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October 30, 2017

When in Doubt Take Pollution Out

“Water and air, the two essential fluids in which all life depends, have become global trash cans.” – Jacques Cousteau

There comes a time in our lives when acting upon morally right principles supersede the actions that do more harm. The phrase “do unto … as you would want done unto you,” is in full swing here. When talking about the consequences of our actions towards the planet in terms, there is no exception to that moral rule. As an environmentally conscious technology company that strives to impact the planet in a positive way, the quality of our air is of high environmental concern. We know how polluted the air we breathe is. We want to help you understand its toxicity as well. Our values stand innumerably against profit with the planet’s wellbeing at stake.

We are one of many technology companies who are determined to raise awareness about pollution. Typically, our involvement in discovering, inventing, and applying new technologies came from an innate desire to make a difference and help others do so in the process.

In this blog, we uncover:

  • The frightful truth of air pollution;
  • Why our air should matter to the world’s population;
  • What is being done to bring awareness to our communities about air pollution;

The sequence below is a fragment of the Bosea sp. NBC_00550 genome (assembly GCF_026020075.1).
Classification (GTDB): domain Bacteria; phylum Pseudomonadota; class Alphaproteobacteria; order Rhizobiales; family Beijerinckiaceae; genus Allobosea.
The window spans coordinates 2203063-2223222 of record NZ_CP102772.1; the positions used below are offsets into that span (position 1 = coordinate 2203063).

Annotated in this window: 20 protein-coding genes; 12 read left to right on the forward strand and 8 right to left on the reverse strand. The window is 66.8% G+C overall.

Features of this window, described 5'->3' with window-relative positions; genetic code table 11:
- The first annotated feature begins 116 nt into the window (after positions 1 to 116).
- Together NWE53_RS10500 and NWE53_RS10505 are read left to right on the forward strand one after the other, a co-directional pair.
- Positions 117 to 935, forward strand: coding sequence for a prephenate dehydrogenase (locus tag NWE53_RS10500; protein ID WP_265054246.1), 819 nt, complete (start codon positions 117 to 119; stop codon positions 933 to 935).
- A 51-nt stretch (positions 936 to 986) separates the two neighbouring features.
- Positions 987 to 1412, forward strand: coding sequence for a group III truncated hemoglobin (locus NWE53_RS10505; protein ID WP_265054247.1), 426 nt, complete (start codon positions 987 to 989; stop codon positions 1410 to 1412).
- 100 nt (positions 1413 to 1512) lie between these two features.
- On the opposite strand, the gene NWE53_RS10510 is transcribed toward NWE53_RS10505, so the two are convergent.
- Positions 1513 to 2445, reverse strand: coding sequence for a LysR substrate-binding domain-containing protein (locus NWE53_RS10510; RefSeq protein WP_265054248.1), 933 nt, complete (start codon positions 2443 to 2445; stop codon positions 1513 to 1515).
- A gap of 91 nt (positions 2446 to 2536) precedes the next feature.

• What energy conservation means to the quality of our air; and,
  • How Inibii Technology stands firm in ensuring our company does its part.

Let’s begin with what air pollution is.

 Our air is toxic.

“We abuse land because we regard it as a commodity belonging to us. When we see land as a community to which we belong, we may begin to use it with love and respect” –</em> Aldo Leopold

On September 1, 2017, the Guardian took notice of a UK community taking air pollution monitoring into their own hands. Sarah Marsh reported on the large increase of people using home air quality monitoring kits to capture dangerous pollution levels. Apparently, there had been a growing number of citizens who were monitoring local air quality because of fear of their government officials inability to capture and relay the “dangerous” levels of pollution. The environmental charity, Friends of the Earth, stated that 70 local groups were now using their testing kits. They noted a “surprising” increase in people monitoring air quality for their own sake. What a stance to take!

The UK, and occupants of other countries, are concerned about air pollution. Who wouldn’t be? We can imagine possibly those who are not as aware of what air pollution consists of. So, let’s define it.

The Environmental Protection Agency states that “air pollution is a mixture of solid particles and gases in breathable air. Car emissions, chemicals from factories, dust, pollen and mold spores may be suspended as particles. Ozone, a gas, is a major part of air pollution in cities. When ozone forms air pollution, it is also called smog.”

Some air pollutants are poisonous. Inhaling them can increase the chance you will have health problems.

People with heart or lung disease, older adults, and children are at greater risk from air pollution. Air pollution is not just outside, though - the air inside buildings can also be polluted and affect your health.